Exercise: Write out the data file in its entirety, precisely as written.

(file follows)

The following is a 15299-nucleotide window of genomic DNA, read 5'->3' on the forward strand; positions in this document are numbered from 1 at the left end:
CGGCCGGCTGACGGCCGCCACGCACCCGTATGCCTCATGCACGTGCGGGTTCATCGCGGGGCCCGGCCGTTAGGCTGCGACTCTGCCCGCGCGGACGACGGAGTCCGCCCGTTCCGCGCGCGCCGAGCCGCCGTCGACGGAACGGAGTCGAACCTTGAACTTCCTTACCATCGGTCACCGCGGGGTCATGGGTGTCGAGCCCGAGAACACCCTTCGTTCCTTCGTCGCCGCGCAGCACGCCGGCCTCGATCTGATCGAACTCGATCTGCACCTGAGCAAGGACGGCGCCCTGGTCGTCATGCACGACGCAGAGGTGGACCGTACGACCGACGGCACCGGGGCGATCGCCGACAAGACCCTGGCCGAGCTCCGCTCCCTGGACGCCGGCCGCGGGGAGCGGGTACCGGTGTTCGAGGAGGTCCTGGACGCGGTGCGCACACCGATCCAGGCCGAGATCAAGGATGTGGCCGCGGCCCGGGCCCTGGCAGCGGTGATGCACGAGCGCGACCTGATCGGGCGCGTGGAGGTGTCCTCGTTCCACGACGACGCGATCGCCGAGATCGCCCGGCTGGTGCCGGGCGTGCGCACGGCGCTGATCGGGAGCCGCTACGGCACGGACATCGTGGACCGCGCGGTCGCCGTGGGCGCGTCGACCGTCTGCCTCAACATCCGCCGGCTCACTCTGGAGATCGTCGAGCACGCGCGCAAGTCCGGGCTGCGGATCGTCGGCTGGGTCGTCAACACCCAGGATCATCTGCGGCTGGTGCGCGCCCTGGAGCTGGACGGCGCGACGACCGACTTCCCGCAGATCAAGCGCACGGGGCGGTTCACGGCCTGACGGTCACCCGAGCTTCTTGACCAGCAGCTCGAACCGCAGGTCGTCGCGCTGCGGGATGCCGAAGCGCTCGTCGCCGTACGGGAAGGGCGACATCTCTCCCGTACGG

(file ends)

The following is a 15299-nucleotide window of genomic DNA, read 5'->3' on the forward strand; positions in this document are numbered from 1 at the left end:
CGGCCGGCTGACGGCCGCCACGCACCCGTATGCCTCATGCACGTGCGGGTTCATCGCGGGGCCCGGCCGTTAGGCTGCGACTCTGCCCGCGCGGACGACGGAGTCCGCCCGTTCCGCGCGCGCCGAGCCGCCGTCGACGGAACGGAGTCGAACCTTGAACTTCCTTACCATCGGTCACCGCGGGGTCATGGGTGTCGAGCCCGAGAACACCCTTCGTTCCTTCGTCGCCGCGCAGCACGCCGGCCTCGATCTGATCGAACTCGATCTGCACCTGAGCAAGGACGGCGCCCTGGTCGTCATGCACGACGCAGAGGTGGACCGTACGACCGACGGCACCGGGGCGATCGCCGACAAGACCCTGGCCGAGCTCCGCTCCCTGGACGCCGGCCGCGGGGAGCGGGTACCGGTGTTCGAGGAGGTCCTGGACGCGGTGCGCACACCGATCCAGGCCGAGATCAAGGATGTGGCCGCGGCCCGGGCCCTGGCAGCGGTGATGCACGAGCGCGACCTGATCGGGCGCGTGGAGGTGTCCTCGTTCCACGACGACGCGATCGCCGAGATCGCCCGGCTGGTGCCGGGCGTGCGCACGGCGCTGATCGGGAGCCGCTACGGCACGGACATCGTGGACCGCGCGGTCGCCGTGGGCGCGTCGACCGTCTGCCTCAACATCCGCCGGCTCACTCTGGAGATCGTCGAGCACGCGCGCAAGTCCGGGCTGCGGATCGTCGGCTGGGTCGTCAACACCCAGGATCATCTGCGGCTGGTGCGCGCCCTGGAGCTGGACGGCGCGACGACCGACTTCCCGCAGATCAAGCGCACGGGGCGGTTCACGGCCTGACGGTCACCCGAGCTTCTTGACCAGCAGCTCGAACCGCAGGTCGTCGCGCTGCGGGATGCCGAAGCGCTCGTCGCCGTACGGGAAGGGCGACATCTCTCCCGTACGG